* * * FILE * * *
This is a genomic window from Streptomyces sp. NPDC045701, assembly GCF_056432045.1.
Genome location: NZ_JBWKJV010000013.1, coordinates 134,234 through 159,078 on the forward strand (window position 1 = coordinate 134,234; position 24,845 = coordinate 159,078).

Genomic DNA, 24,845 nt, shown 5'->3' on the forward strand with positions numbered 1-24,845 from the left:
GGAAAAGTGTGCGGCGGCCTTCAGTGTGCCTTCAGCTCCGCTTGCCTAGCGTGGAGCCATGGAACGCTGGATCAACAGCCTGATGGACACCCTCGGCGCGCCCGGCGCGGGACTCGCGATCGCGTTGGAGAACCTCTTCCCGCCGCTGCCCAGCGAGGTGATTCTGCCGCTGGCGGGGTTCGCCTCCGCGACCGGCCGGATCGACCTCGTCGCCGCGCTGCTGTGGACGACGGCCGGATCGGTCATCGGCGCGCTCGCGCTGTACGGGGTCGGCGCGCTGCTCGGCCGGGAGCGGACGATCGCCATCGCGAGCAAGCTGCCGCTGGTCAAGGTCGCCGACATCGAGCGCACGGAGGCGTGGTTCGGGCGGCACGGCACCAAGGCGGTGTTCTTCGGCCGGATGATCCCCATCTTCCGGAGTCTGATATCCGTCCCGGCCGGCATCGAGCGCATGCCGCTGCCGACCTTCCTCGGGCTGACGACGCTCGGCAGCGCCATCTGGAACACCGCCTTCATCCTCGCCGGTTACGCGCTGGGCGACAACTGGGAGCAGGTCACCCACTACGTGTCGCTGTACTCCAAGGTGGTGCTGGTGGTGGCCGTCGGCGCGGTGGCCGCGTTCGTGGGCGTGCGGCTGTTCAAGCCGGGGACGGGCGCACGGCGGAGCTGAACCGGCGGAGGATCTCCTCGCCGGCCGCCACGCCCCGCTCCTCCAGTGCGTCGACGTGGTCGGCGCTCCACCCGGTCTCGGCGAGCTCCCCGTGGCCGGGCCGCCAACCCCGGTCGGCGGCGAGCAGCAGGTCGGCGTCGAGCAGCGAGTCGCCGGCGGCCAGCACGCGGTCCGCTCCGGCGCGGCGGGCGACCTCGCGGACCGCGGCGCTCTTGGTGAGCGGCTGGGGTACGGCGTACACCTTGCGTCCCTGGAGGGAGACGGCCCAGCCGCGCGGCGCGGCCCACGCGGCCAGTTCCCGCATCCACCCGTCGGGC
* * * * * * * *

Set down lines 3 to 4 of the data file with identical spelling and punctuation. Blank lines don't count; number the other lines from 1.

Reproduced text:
Genomic DNA, 24,845 nt, shown 5'->3' on the forward strand with positions numbered 1-24,845 from the left:
GGAAAAGTGTGCGGCGGCCTTCAGTGTGCCTTCAGCTCCGCTTGCCTAGCGTGGAGCCATGGAACGCTGGATCAACAGCCTGATGGACACCCTCGGCGCGCCCGGCGCGGGACTCGCGATCGCGTTGGAGAACCTCTTCCCGCCGCTGCCCAGCGAGGTGATTCTGCCGCTGGCGGGGTTCGCCTCCGCGACCGGCCGGATCGACCTCGTCGCCGCGCTGCTGTGGACGACGGCCGGATCGGTCATCGGCGCGCTCGCGCTGTACGGGGTCGGCGCGCTGCTCGGCCGGGAGCGGACGATCGCCATCGCGAGCAAGCTGCCGCTGGTCAAGGTCGCCGACATCGAGCGCACGGAGGCGTGGTTCGGGCGGCACGGCACCAAGGCGGTGTTCTTCGGCCGGATGATCCCCATCTTCCGGAGTCTGATATCCGTCCCGGCCGGCATCGAGCGCATGCCGCTGCCGACCTTCCTCGGGCTGACGACGCTCGGCAGCGCCATCTGGAACACCGCCTTCATCCTCGCCGGTTACGCGCTGGGCGACAACTGGGAGCAGGTCACCCACTACGTGTCGCTGTACTCCAAGGTGGTGCTGGTGGTGGCCGTCGGCGCGGTGGCCGCGTTCGTGGGCGTGCGGCTGTTCAAGCCGGGGACGGGCGCACGGCGGAGCTGAACCGGCGGAGGATCTCCTCGCCGGCCGCCACGCCCCGCTCCTCCAGTGCGTCGACGTGGTCGGCGCTCCACCCGGTCTCGGCGAGCTCCCCGTGGCCGGGCCGCCAACCCCGGTCGGCGGCGAGCAGCAGGTCGGCGTCGAGCAGCGAGTCGCCGGCGGCCAGCACGCGGTCCGCTCCGGCGCGGCGGGCGACCTCGCGGACCGCGGCGCTCTTGGTGAGCGGCTGGGGTACGGCGTACACCTTGCGTCCCTGGAGGGAGACGGCCCAGCCGCGCGGCGCGGCCCACGCGGCCAGTTCCCGCATCCACCCGTCGGGC